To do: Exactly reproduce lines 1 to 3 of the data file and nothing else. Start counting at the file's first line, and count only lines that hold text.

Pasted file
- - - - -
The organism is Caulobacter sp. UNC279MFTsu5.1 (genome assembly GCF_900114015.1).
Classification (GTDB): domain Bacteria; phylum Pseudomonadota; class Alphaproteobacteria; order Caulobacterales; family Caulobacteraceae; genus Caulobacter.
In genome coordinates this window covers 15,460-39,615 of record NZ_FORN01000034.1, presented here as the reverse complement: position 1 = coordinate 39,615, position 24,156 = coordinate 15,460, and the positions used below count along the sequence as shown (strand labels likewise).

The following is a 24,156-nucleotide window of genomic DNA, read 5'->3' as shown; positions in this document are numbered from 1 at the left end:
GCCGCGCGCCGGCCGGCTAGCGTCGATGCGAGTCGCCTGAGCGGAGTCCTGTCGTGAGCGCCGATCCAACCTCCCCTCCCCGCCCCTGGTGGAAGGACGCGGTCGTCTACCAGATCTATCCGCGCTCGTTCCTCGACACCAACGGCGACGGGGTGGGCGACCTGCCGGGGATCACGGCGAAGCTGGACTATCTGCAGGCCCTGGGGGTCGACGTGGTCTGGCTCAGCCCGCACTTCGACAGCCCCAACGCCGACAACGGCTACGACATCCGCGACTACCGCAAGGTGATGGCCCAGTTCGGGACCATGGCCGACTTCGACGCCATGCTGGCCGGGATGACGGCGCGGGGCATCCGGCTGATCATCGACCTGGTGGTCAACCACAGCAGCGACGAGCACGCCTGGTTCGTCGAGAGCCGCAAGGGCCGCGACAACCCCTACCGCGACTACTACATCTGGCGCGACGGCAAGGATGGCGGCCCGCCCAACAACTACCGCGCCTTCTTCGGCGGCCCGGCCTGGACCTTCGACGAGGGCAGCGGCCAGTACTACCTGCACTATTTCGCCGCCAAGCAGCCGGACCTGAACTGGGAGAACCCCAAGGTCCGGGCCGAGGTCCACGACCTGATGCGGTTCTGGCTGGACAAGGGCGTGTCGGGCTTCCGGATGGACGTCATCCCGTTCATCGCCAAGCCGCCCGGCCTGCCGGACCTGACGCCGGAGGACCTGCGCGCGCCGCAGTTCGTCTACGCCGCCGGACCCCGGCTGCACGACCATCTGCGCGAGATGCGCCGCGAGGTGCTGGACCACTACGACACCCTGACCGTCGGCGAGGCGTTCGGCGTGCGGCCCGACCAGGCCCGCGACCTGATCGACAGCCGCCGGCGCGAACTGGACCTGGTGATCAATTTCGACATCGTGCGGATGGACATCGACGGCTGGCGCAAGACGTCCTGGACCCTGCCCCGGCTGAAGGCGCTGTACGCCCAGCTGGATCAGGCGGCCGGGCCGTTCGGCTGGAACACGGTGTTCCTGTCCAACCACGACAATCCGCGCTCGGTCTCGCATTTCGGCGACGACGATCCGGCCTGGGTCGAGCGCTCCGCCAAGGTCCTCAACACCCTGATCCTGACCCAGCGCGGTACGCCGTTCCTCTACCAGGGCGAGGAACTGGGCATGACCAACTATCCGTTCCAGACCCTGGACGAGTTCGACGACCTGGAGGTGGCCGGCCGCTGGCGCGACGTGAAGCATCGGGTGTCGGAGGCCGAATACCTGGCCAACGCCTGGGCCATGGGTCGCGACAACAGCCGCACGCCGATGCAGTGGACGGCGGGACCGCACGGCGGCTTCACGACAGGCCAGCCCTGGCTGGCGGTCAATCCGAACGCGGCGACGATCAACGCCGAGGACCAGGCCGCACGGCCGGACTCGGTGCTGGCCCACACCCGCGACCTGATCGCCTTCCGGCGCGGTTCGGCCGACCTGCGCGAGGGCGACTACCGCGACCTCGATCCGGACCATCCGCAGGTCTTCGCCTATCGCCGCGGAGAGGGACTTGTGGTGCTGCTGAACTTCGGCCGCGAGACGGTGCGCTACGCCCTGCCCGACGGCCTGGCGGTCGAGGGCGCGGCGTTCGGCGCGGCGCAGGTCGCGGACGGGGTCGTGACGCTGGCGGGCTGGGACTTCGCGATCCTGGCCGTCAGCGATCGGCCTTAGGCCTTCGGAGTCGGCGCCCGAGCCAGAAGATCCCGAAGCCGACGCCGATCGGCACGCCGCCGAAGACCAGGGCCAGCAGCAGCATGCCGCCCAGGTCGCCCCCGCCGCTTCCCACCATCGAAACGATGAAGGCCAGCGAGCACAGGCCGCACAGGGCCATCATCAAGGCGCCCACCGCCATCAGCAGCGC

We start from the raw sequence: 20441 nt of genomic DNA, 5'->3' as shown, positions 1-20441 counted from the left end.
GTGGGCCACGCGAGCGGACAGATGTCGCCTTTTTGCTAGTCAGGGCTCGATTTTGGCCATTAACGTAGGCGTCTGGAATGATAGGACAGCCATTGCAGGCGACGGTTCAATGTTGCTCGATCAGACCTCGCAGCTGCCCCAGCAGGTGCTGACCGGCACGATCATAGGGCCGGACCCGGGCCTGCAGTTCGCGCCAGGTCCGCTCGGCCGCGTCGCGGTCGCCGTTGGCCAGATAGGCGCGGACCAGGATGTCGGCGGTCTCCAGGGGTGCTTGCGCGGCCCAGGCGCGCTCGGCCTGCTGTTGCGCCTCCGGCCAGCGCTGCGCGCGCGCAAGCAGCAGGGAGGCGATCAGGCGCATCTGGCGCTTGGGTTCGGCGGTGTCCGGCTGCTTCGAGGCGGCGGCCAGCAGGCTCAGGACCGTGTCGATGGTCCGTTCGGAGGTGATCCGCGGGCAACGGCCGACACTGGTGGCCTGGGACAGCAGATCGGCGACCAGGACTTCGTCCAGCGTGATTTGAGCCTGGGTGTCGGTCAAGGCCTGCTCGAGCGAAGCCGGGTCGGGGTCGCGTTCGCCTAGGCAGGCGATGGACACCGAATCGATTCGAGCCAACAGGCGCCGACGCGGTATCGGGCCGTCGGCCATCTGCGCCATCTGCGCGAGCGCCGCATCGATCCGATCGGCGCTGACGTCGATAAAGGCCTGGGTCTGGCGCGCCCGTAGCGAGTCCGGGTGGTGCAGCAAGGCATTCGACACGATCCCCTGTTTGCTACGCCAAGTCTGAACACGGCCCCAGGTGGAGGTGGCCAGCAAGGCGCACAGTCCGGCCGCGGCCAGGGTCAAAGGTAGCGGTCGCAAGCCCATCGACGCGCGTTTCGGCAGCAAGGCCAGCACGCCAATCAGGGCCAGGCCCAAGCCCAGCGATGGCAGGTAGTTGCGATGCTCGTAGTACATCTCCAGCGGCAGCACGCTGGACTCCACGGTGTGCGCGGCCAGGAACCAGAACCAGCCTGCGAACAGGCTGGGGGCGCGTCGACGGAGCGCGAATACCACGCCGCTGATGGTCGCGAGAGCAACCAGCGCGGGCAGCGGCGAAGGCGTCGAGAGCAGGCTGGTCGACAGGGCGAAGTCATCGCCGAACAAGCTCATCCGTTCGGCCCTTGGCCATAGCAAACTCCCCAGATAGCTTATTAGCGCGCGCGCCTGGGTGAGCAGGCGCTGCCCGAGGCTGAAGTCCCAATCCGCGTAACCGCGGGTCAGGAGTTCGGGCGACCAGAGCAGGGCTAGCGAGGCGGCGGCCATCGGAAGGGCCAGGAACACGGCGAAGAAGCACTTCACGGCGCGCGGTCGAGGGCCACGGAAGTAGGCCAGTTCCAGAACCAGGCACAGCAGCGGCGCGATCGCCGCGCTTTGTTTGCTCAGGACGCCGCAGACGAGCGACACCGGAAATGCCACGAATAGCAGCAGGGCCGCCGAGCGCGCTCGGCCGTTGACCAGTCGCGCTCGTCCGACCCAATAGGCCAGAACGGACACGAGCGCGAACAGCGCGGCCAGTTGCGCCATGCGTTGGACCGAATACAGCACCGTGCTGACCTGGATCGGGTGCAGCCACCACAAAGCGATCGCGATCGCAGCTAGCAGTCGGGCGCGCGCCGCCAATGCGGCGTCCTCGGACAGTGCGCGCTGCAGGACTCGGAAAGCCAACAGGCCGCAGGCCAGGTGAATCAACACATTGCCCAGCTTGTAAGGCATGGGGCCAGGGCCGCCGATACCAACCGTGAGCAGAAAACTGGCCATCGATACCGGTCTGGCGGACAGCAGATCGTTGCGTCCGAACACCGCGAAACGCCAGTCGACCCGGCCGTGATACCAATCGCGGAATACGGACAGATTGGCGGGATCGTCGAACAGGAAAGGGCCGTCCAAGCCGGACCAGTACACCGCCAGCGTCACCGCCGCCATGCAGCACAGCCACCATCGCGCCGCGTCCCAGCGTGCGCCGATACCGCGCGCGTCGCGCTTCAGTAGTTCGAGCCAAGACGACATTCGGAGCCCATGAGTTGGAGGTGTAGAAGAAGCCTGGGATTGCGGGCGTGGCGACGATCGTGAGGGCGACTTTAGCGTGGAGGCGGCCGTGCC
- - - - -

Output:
The organism is Caulobacter sp. UNC279MFTsu5.1 (genome assembly GCF_900114015.1).
Classification (GTDB): domain Bacteria; phylum Pseudomonadota; class Alphaproteobacteria; order Caulobacterales; family Caulobacteraceae; genus Caulobacter.
In genome coordinates this window covers 15,460-39,615 of record NZ_FORN01000034.1, presented here as the reverse complement: position 1 = coordinate 39,615, position 24,156 = coordinate 15,460, and the positions used below count along the sequence as shown (strand labels likewise).